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 Herbert Vogel Dies
Herbert Vogel Minimal Art Collector Dies In New York - ArtLyst Article image

Herbert Vogel Minimal Art Collector Dies In New York

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The art collector Herbert Vogel, who compiled one of the world’s most important art collections with his wife, Dorothy, died yesterday age age 89. The Vogel's were an important fixture of the New York art scene in the ’70s and ’80s, collecting mostly Minimal Art.

The couple came from humble backgrounds, he was a postal worker and she a librarian. With their modest salaries they collected works by Sol LeWitt, Robert Mangold, Richard Tuttle, Donald Judd, Christo, and other important artists of that generation. Their first purchase was “Crushed Car Piece” by sculptor John Chamberlain, who made his works from salvaged auto parts. It was not the sort of work that was commercial. The Vogels became close friends with many artists and were often the first collectors to open their wallets to buy from unknown artists. Over a period of almost 50 years, the Vogels amassed more than 5,000 works of art, including drawings, paintings, sculptures and pieces that  were groundbreaking. Their collection valued at hundreds of millions of dollars has been left to the National Gallery in Washington and the RISD Museum in Providence Rhode Island. The National Gallery has been instructed to distribute the rest of the collection in 50-item lots to  art museums in each of the U.S. states. The project, ‘Fifty Works for Fifty States,’ has been supported by the National Endowment for the Arts and the Institute of Museum and Library Sciences.”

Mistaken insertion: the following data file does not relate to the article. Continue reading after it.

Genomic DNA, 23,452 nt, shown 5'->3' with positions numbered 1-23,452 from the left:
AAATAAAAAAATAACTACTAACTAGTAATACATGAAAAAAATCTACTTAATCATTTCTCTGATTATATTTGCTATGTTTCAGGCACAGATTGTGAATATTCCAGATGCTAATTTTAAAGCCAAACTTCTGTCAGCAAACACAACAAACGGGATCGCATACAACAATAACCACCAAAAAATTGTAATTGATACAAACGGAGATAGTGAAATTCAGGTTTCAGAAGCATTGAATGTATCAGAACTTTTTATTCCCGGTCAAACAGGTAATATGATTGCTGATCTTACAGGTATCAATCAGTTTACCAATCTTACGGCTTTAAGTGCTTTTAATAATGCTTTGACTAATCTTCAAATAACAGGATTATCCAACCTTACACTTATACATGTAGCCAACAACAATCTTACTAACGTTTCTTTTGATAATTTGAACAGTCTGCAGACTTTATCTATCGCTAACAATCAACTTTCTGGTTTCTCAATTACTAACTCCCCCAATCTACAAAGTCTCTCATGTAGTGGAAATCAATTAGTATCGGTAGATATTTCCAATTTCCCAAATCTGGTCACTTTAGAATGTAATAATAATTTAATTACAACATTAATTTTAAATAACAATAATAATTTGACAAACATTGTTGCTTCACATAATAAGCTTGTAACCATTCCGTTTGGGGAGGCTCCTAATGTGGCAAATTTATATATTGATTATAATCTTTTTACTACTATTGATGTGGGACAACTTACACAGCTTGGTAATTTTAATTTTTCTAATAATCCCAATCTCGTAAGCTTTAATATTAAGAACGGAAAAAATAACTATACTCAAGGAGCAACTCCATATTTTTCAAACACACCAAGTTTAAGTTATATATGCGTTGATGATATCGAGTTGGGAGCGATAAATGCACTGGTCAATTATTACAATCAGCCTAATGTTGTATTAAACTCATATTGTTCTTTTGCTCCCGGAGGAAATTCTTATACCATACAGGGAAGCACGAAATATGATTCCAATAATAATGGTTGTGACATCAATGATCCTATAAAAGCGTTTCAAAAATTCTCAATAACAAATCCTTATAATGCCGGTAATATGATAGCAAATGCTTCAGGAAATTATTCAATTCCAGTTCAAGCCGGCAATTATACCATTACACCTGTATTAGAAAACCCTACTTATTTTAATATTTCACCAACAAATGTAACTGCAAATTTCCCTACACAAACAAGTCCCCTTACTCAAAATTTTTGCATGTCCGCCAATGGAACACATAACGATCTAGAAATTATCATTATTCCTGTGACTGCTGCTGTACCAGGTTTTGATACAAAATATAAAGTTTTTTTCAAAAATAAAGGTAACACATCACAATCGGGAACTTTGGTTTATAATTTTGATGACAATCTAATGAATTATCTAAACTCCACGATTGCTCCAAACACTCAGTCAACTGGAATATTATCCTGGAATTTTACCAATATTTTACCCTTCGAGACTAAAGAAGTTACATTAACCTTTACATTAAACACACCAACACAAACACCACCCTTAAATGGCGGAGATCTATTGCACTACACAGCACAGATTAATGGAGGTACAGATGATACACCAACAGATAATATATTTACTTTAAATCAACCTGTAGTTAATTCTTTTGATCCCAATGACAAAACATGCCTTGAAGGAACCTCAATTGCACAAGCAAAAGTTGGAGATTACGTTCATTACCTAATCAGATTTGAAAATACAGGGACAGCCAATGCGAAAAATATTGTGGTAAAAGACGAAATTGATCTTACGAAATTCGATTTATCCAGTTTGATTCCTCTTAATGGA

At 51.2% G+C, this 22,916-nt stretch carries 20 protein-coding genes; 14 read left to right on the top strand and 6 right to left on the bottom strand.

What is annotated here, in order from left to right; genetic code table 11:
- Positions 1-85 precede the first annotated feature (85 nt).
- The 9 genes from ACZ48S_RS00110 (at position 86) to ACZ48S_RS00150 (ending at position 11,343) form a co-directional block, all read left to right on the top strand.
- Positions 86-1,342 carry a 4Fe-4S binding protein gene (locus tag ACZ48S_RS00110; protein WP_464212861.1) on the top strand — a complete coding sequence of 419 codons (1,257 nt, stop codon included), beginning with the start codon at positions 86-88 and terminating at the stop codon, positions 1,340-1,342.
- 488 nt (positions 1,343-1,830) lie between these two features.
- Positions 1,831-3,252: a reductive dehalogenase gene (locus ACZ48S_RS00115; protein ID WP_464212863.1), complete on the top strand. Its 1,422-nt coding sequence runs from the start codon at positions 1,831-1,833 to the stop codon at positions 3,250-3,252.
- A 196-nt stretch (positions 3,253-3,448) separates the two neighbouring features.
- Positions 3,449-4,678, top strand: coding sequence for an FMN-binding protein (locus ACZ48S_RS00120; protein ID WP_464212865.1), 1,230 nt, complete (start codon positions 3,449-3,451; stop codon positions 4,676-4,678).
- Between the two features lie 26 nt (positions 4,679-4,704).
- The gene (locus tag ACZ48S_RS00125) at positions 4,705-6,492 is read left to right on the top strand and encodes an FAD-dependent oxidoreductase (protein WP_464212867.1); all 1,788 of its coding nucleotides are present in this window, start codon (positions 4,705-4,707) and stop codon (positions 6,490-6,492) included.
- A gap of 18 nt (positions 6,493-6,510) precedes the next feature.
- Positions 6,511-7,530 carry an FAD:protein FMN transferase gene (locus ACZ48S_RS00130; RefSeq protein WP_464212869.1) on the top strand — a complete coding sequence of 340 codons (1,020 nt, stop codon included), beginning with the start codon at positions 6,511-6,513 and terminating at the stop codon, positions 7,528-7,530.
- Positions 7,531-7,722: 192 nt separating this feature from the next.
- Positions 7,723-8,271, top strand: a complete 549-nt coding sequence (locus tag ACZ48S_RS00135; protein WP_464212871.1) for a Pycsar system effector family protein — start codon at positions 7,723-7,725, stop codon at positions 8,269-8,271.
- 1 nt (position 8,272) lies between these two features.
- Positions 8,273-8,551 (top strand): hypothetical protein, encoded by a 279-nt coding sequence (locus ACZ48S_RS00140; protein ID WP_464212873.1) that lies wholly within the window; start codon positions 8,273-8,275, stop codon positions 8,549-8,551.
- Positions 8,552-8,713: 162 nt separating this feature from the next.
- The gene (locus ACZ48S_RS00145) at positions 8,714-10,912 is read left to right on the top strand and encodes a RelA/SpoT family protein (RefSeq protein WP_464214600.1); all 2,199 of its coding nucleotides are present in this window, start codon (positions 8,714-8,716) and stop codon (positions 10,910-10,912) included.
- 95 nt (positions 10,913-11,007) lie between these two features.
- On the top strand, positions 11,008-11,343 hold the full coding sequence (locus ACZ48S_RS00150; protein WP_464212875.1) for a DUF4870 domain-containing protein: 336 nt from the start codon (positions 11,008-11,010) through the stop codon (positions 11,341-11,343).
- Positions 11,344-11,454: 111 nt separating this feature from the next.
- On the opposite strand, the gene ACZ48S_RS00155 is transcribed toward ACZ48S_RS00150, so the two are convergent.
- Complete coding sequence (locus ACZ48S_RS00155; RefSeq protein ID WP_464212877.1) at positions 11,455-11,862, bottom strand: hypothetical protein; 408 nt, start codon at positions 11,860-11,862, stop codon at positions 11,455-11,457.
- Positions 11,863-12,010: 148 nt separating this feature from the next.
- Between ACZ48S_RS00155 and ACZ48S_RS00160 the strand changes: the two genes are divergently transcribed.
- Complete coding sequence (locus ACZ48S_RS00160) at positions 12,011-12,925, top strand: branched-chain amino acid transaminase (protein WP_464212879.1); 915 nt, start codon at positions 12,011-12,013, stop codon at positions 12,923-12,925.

Despite owning art worth millions the Vogels never left their one-bedroom flat on New York’s Upper East Side. “Why should we?” Herbert was known to say when asked; Why don't you sell a few pieces and move to a larger apartment?  Not only did the Vogels not want to part with any of the works they owned; they’d far prefer to spend whatever money they did have buying more.  A few years ago, Herbert told a friend that he’d never even had a passport, because he “didn’t see spending money traveling abroad instead of buying art.”  The Vogel’s apartment became legendary in the art world for being nearly impossible to navigate, crammed full with art works stacked against walls, filling every free space; and still, they wanted more. They continued to be on the art scene up to last year, visiting galleries and sharing their special knowledge with the world.

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